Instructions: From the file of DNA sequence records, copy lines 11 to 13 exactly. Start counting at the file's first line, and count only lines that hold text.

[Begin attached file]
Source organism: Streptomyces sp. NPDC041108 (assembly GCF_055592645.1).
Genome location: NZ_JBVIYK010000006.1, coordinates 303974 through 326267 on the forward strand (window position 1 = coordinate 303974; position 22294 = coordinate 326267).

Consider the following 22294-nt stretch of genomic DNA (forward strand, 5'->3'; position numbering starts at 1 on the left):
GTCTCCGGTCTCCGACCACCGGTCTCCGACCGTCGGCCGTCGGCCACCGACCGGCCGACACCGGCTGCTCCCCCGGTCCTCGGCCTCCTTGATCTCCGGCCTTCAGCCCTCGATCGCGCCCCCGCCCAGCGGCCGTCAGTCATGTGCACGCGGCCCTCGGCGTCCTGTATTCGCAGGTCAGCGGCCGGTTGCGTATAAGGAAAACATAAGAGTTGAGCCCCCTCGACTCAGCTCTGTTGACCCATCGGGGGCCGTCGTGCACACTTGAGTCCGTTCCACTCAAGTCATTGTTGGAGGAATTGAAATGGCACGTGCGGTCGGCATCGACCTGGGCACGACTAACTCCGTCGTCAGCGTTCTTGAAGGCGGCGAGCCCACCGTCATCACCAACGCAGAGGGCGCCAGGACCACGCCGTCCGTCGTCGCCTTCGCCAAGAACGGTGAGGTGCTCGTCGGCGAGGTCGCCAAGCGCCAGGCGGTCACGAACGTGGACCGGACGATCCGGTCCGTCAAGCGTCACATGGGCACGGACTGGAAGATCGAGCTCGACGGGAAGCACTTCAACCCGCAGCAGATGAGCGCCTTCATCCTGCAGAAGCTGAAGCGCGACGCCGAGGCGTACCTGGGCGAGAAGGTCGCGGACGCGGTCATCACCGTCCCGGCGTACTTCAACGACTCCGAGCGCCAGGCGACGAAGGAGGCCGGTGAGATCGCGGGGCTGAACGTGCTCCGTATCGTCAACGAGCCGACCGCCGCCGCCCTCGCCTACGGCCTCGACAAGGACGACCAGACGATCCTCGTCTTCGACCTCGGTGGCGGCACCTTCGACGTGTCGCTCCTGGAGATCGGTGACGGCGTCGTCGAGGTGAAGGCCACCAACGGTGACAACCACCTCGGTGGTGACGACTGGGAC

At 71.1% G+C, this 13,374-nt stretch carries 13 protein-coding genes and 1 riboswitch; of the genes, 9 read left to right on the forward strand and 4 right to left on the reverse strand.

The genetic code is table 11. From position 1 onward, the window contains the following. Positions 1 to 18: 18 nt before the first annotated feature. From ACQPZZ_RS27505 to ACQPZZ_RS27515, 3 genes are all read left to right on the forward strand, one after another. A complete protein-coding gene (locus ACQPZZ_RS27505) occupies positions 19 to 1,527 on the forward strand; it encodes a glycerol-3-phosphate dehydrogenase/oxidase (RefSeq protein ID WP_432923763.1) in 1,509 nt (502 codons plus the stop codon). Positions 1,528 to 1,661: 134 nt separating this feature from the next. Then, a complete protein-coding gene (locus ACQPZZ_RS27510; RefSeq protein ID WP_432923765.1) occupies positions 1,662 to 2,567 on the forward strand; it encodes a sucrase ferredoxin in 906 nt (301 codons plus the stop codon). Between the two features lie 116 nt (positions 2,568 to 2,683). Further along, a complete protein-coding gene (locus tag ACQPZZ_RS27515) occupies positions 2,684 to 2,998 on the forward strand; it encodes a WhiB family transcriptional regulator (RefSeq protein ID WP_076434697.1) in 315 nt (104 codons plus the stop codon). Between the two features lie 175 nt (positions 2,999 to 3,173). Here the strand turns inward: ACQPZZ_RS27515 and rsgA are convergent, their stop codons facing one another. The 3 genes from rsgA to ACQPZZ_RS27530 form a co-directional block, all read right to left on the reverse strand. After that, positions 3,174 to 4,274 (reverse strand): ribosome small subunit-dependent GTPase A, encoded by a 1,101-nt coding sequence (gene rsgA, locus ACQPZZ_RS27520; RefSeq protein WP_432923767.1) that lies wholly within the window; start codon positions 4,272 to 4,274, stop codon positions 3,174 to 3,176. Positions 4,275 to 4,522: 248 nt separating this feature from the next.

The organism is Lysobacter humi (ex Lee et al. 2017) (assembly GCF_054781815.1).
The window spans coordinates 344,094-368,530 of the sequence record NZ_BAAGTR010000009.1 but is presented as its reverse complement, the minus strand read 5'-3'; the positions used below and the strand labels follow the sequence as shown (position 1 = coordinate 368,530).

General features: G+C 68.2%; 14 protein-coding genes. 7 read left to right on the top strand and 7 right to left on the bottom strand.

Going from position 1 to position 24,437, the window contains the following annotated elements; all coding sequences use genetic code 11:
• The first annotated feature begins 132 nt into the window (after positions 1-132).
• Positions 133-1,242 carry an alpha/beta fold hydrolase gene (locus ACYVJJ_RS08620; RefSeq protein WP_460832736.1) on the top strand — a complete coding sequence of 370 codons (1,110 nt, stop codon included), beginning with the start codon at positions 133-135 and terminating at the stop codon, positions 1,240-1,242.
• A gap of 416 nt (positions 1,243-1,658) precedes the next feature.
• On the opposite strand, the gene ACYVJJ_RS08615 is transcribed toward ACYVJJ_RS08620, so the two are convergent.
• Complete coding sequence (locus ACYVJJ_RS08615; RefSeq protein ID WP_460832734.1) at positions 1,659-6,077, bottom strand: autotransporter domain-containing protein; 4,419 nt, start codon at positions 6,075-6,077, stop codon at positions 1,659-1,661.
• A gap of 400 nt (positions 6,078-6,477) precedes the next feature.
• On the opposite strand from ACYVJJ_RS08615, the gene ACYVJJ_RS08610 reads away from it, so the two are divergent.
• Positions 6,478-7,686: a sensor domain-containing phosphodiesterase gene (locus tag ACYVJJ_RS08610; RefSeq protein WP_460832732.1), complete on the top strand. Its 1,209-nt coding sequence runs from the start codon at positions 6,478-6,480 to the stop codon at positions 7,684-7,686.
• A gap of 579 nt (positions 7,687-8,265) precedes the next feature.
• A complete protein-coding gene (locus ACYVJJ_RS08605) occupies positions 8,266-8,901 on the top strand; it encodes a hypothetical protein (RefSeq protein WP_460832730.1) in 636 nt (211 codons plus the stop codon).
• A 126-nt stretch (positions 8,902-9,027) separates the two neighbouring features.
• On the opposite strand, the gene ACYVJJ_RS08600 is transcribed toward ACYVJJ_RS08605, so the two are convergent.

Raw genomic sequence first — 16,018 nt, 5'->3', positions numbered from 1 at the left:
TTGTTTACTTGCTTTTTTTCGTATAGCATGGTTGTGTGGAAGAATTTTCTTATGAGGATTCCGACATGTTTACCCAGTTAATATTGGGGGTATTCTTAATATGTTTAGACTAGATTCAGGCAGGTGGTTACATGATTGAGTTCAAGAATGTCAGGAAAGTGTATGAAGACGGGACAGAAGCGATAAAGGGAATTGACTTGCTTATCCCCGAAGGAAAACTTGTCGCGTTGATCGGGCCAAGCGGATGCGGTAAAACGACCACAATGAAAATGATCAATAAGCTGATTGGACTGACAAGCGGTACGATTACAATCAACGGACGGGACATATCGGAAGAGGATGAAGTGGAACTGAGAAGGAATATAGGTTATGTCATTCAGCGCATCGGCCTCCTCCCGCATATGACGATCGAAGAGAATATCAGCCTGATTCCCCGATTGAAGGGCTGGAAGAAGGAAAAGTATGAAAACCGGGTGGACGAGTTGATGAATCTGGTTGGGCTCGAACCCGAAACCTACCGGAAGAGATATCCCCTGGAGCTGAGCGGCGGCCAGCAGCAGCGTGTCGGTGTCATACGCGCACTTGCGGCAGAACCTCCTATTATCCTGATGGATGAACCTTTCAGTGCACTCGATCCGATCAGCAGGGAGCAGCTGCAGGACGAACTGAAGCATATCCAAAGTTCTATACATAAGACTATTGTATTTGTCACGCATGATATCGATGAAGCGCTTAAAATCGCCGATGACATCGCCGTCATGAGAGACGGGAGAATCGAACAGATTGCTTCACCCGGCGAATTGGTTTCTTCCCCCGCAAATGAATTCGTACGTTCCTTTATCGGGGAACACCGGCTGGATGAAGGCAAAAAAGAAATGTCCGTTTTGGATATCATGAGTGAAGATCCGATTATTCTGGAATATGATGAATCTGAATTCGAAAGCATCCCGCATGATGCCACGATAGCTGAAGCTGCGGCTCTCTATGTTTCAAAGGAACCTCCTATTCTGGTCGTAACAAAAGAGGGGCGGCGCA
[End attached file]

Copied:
• The first annotated feature begins 132 nt into the window (after positions 1-132).
• Positions 133-1,242 carry an alpha/beta fold hydrolase gene (locus ACYVJJ_RS08620; RefSeq protein WP_460832736.1) on the top strand — a complete coding sequence of 370 codons (1,110 nt, stop codon included), beginning with the start codon at positions 133-135 and terminating at the stop codon, positions 1,240-1,242.
• A gap of 416 nt (positions 1,243-1,658) precedes the next feature.